Illustrations by Timothy Pantspockets.
Most kids like you, who are from towns like this, Are encouraged to leave, and then set adrift. “Oh the places you’ll go”, yes that’s what they’ll say, "You’re nothing but stuck, if you do nothing but stay.” You’ll head straight out of town, like everyone said. "That kid’s going places, they’ll make their own bed”. But then you’ll look back; it’ll be hard to swallow; The same place you once loved now just looks so hollow. The barns they all lean, and the field’s overgrown. Paint peels quicker on a house that’s not home. It’s hard to see, but indeed is the truth, That places will fade without memories and youth. Yes places need people, and this one does too, And maybe this place, and these people, need you. Your family, your friends, these hills, and this town, They’d not be the same, without you around. So leave if you must, but perhaps not today. Stop and consider all the ways you can stay. --- The adventure in life isn’t flying around, But in feeling your toes squishing right in the ground. If you stay in this town, it’s not that you’re stuck, It’s that you are part of a long line of luck. Your mom and dad, and Grampy and Grammy, They treat the whole town as if it’s their family. Because people who stay in the places they’re in Become one with their place as if it’s their skin. And never mind that, I’ve only begun. The best thing about it is that it is fun! Yes it’s fun indeed, for all kinds of reasons, Not least of which are all of the seasons.
YOU CAN STAY IN THE SPRING, the season of mud. The hayloft is empty; the last of the cud. The buckets of sap, which to carry is toil. But by feeding the ‘vap, the sweetness will boil! The families and neighbors, who emerge now in greeting; Gulp coffee and donuts, then vote at town meeting. The sun’ll rise higher, revealing the boulders; You appreciate more the more you get older How hopeful it is, the rebirth of spring. The bulbs that bloom and the peepers that sing. The swollen brooks, the little spotted fawn; The woodcock at dusk, and the grouse at dawn. The resting is over, so after Lent go To brave the black flies and mend the back fencerow. Yes the promise of spring, is what is in store; What’s coming’s not less, but oh, so much more!
YOU CAN STAY IN THE SUMMER, the nights’ll get warmer; There’ll be haymaking weather right ‘round the corner. Long dewy windrows impossibly green; In lilac hedges the chickadees preen. Hear the brook call you to swim and to fish; Supper at the Grange Hall, bring a side dish. Old Home Day sack races on the town square; The people that left will come back to be there. All around you are people who knew your grandparents; They see them on you like a mask that you’re wearin’. Their kids and your dad, they grew up here too, They played in these streams the way that you do. Fairground fireworks on the 4th of July; The Legion chicken barbecue with rhubarb pie. Everyone comes out for the firemen’s parade; They volunteer for fun, we’re happy they stayed.
YOU CAN STAY IN THE FALL and don a sweater. First frost on the fields, it couldn’t be better! The Canada geese chase after the sun; To always be leaving cannot be much fun. Most trees send their leaves to return to the ground. But the beech tree knows best, it will hang around To see the new ways the sun how it chases Shadows across its favorite places. It’s time to harvest, there’s apples to press, For what’s coming up now’s not more, but less. Days are shorter and end by the fire; Watch the flames dance to your heart’s desire. Hunger in your belly, just like a beast; It knows rest is coming, but first, there’s a feast! The giving of thanks, the greatest of days; Everyone, everything, worthy of praise.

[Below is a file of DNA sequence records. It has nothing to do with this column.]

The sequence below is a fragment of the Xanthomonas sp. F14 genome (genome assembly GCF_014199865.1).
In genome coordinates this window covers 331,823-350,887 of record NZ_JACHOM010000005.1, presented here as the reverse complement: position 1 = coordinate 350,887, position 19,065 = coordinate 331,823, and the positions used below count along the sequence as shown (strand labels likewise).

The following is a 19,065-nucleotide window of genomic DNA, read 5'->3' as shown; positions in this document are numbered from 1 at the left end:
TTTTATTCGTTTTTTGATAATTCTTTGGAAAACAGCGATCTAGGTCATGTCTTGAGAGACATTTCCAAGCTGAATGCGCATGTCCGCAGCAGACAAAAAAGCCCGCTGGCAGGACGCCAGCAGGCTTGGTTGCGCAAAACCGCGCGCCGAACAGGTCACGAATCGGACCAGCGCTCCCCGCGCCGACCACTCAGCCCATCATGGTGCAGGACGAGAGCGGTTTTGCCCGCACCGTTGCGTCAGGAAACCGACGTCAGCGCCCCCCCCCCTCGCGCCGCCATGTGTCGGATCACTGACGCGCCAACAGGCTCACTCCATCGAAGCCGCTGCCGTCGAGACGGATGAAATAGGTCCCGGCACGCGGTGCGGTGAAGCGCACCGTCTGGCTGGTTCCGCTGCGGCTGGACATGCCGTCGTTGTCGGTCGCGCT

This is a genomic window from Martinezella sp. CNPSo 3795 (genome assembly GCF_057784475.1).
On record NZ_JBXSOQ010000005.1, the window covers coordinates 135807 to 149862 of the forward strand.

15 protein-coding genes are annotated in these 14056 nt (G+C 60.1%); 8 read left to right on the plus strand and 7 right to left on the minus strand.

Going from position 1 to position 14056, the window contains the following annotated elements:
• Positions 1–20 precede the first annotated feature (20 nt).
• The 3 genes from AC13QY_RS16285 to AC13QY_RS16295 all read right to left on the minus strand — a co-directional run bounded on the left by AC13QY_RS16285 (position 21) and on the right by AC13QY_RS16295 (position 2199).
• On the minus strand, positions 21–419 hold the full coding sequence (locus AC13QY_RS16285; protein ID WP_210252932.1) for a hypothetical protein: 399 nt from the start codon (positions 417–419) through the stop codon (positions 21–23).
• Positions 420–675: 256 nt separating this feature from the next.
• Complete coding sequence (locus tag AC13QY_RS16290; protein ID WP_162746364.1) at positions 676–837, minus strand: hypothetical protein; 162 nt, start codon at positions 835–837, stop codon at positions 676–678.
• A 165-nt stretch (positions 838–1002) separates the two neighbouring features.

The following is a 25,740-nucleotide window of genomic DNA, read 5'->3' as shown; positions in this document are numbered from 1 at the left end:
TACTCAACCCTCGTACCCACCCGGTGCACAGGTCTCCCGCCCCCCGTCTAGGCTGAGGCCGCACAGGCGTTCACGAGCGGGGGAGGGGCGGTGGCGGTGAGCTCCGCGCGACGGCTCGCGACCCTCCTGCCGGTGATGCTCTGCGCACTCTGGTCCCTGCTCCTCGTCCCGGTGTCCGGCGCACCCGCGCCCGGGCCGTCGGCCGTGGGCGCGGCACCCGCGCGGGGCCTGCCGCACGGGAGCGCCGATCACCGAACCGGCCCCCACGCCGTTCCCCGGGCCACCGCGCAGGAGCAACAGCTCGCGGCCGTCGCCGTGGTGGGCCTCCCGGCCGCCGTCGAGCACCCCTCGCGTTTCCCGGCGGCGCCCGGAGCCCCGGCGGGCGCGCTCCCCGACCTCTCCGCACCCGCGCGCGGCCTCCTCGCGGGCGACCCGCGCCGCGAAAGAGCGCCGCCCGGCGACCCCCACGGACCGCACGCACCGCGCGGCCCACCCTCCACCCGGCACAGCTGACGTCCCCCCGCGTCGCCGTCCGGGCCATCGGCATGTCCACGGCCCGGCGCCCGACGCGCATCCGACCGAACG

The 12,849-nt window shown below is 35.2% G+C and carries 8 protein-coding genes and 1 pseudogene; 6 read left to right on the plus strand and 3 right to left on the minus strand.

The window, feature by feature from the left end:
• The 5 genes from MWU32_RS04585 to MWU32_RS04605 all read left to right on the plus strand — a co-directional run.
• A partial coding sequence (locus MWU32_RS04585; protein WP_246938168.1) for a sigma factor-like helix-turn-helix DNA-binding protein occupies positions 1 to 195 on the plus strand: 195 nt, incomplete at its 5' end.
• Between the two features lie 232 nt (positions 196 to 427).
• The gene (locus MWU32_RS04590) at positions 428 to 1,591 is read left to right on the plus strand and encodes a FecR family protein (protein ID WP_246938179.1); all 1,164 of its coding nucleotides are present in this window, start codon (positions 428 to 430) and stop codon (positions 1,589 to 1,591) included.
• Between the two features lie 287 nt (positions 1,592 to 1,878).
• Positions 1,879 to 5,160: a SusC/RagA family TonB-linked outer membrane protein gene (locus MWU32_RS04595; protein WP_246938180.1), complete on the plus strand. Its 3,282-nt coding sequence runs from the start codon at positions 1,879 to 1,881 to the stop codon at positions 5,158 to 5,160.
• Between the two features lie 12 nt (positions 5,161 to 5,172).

YOU CAN STAY IN THE WINTER, I hope that you do, A fresh blanket of snow gives a new view To the mountaintop first, then the whole town. And slowly but surely things will slow down. At the Christmas Eve service, “Fall on your knees”; Read the hymnbook by candle and sing as you please. Go home for the holidays” is what they will say, But home for all-the-days, it’s better that way! Clear off the pond, with milk crates for goals; An island bonfire turns the trees into coals. Everyone comes to ring in the year; Can’t imagine a place better than here. Ice fishing derby, shanty tall tales; The whole town’s there to witness the scales. It’s the last burst of the great winter fun And a new wheel turning has just begun. --- So by now you know, my small Northern friend, The best thing ‘bout seasons, is that they will end They mix sameness with newness; that's the great key To loving the place where you ought to be. Now here will be here whether you’re here or not, But all places need people, lest you forgot. And sameness and newness, this place needs too. Which is precisely why this place needs you! To carry things on, to keep us all knowing That staying can often be better than going. This place has a rhythm, and your life, a rhyme; There’s music when family and place combine. So then stay in the summer, fall, winter and spring; To belong to a place is a wonderful thing. And then when you’re old, there’s something you should do, Show your kids all the ways that they can stay too.
Very nicely said, thank you. My son Pete Best-Hall had shared.
This is so beautiful. Ive been reading it too any one who will listen. Thank you
I am reading it to my students in a rural town in Arkansas. Thank you for writing it!
I am from a rural New England town and knew as I was reading that the author must be from New England. This is beautiful and made me cry.
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